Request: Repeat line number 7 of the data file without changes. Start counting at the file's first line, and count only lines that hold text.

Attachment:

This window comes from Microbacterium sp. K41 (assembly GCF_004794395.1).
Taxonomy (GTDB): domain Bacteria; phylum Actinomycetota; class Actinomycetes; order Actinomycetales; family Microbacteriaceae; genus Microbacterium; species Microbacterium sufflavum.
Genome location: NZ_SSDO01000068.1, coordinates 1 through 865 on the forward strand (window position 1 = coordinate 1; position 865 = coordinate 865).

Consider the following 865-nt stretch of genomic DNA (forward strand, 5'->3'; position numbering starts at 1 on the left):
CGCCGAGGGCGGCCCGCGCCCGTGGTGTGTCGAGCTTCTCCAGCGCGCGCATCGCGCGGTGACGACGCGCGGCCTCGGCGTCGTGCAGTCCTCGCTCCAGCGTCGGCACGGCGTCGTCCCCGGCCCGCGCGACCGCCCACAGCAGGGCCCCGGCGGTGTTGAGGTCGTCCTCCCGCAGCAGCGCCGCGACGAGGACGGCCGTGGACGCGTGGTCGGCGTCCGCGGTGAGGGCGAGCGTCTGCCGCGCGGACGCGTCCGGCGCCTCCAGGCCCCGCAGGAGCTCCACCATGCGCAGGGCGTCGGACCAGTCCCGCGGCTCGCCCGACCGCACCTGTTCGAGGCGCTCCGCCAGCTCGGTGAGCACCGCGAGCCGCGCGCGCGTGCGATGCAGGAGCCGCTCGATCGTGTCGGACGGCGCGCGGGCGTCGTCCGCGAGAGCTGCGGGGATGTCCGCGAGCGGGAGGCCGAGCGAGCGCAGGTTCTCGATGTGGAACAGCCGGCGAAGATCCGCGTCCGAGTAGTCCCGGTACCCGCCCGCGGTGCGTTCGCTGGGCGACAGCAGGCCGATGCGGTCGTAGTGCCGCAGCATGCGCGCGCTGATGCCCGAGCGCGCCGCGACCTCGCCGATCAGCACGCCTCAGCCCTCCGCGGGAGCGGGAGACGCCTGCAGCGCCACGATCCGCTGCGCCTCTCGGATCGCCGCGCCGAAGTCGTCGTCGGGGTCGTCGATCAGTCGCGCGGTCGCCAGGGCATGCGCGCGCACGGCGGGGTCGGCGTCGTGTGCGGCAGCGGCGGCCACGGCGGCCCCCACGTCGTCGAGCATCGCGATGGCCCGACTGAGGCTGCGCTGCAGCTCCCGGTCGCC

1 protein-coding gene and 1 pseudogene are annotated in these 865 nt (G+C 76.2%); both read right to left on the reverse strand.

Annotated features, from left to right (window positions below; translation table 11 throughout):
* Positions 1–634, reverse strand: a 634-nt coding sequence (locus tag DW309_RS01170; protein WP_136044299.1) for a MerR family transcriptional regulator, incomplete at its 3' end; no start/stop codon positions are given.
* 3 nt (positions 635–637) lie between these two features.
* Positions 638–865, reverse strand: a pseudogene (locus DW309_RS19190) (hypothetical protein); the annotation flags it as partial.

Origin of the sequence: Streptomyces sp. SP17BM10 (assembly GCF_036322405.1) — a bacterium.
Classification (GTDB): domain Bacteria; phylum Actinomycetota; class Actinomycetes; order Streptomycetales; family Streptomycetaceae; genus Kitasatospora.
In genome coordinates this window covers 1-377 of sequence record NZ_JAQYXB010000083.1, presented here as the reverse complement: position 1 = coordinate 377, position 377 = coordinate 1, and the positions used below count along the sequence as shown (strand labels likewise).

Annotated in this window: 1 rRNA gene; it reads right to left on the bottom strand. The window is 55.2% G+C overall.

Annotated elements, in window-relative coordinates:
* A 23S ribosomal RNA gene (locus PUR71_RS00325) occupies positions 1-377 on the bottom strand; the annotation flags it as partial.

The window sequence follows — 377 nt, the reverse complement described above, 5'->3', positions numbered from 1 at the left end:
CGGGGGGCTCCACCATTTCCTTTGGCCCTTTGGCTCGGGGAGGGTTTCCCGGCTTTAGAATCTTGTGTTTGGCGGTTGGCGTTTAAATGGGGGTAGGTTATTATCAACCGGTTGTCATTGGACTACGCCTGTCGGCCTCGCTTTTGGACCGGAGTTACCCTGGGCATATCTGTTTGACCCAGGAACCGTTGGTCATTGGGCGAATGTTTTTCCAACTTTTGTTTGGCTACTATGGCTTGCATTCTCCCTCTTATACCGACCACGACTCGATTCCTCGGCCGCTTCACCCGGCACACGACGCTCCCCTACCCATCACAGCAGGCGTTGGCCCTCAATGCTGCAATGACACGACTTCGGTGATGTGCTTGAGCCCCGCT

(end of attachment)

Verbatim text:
Annotated features, from left to right (window positions below; translation table 11 throughout):